THE BOURSE WHISPERER: Equatorial Resources (ASX: EQX) has defined a 767 million tonne maiden Mineral Resource Estimate (MRE) for the company’s 100 per cent-owned Mayoko-Moussondji iron project located in the south-west of the Republic of Congo.
The total MRE of 767 million tonnes at 31.9 per cent iron comprises an Indicated and Inferred Hematite Resource component of 102 million tonnes at 40.6 per cent iron and an Indicated and Inferred Magnetite Resource component of 665 million tonnes of Fresh Magnetite Banded Iron Formation (BIF) at 30.6 per cent iron.
Equatorial explained the Hematite Resource to be made up of the three ore types it has identified at Mayoko-Moussondji: Colluvial Hematite, Friable Hematite, and Hard Hematite.
Summary of Maiden Mineral Resource Estimate – Indicated and Inferred. Source: Company announcement
Based on the metallurgical test work it has completed to date Equatorial said it expects the hematite material will produce premium lump and fines iron products grading above 63 per cent iron with low impurities.
The company anticipates using the maiden Hematite Resource as the initial resource base for a Scoping Study as well as for on-going feasibility studies focused on early production from Mayoko-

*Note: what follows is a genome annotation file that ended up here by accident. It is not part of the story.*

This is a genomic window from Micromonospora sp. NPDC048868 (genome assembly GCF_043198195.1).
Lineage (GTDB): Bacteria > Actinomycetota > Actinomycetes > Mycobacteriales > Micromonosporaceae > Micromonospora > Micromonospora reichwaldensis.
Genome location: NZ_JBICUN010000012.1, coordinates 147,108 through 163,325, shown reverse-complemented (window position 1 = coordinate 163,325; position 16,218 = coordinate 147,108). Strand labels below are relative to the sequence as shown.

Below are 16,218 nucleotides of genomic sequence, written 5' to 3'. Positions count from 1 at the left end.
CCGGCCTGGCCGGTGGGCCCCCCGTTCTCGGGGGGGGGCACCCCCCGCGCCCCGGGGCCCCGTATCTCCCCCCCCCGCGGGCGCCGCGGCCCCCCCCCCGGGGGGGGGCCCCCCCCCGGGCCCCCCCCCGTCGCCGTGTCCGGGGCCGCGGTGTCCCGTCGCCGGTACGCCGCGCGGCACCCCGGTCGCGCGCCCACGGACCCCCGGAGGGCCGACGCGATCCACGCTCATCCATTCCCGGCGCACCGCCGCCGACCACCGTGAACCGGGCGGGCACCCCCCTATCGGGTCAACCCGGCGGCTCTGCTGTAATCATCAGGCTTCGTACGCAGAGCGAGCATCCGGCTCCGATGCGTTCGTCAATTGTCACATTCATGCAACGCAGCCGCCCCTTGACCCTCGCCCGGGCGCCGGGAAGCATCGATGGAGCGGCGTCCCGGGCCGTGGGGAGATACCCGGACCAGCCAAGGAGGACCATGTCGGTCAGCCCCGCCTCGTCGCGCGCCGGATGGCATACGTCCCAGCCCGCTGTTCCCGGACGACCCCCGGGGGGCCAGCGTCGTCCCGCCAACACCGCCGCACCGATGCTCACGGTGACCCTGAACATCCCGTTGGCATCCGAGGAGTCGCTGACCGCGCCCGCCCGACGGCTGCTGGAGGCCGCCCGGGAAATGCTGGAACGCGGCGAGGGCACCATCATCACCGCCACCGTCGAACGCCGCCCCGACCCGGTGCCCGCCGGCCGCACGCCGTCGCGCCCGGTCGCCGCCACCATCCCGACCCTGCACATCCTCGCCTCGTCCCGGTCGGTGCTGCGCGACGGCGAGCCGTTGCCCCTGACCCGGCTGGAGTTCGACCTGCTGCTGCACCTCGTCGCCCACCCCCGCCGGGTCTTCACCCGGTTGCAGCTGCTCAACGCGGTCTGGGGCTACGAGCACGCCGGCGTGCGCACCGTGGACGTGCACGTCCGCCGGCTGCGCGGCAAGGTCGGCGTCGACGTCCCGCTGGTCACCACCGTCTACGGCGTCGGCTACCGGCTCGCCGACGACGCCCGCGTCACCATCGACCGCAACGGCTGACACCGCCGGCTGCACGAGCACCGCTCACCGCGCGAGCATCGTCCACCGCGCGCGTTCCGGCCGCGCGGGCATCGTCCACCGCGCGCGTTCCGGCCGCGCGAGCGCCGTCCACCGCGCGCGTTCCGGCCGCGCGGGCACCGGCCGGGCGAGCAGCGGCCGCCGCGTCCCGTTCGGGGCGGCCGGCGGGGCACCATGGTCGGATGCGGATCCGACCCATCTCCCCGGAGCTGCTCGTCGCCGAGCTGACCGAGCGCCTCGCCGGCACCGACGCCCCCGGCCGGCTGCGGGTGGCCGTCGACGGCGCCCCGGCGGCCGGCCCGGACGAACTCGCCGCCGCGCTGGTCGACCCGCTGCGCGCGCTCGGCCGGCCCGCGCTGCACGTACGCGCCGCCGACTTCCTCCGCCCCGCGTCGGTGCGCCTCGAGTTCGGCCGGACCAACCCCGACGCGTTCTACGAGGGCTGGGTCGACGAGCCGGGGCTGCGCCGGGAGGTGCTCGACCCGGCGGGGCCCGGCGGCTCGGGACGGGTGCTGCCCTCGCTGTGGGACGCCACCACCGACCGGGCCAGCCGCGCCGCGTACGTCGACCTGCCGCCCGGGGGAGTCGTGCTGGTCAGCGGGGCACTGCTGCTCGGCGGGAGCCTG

“The maiden JORC Resource for Mayoko-Moussondji is a significant milestone for Equatorial,” Equatorial resources managing director and CEO John Welborn said in the company’s announcement to the Australian Securities Exchange.
“The Hematite Resource of more than 100 million tonnes represents a large inventory of upgradeable material that we are targeting to deliver premium iron products to global markets using the existing railway and port which service the project.
“The maiden resource is the result of excellent work by our technical team and will immediately be incorporated into the Scoping Study which we expect to be completed by mid-year.
“The total resource of 767 million tonnes, with substantial opportunity for further growth, clearly demonstrates the scale and long term potential of the project.”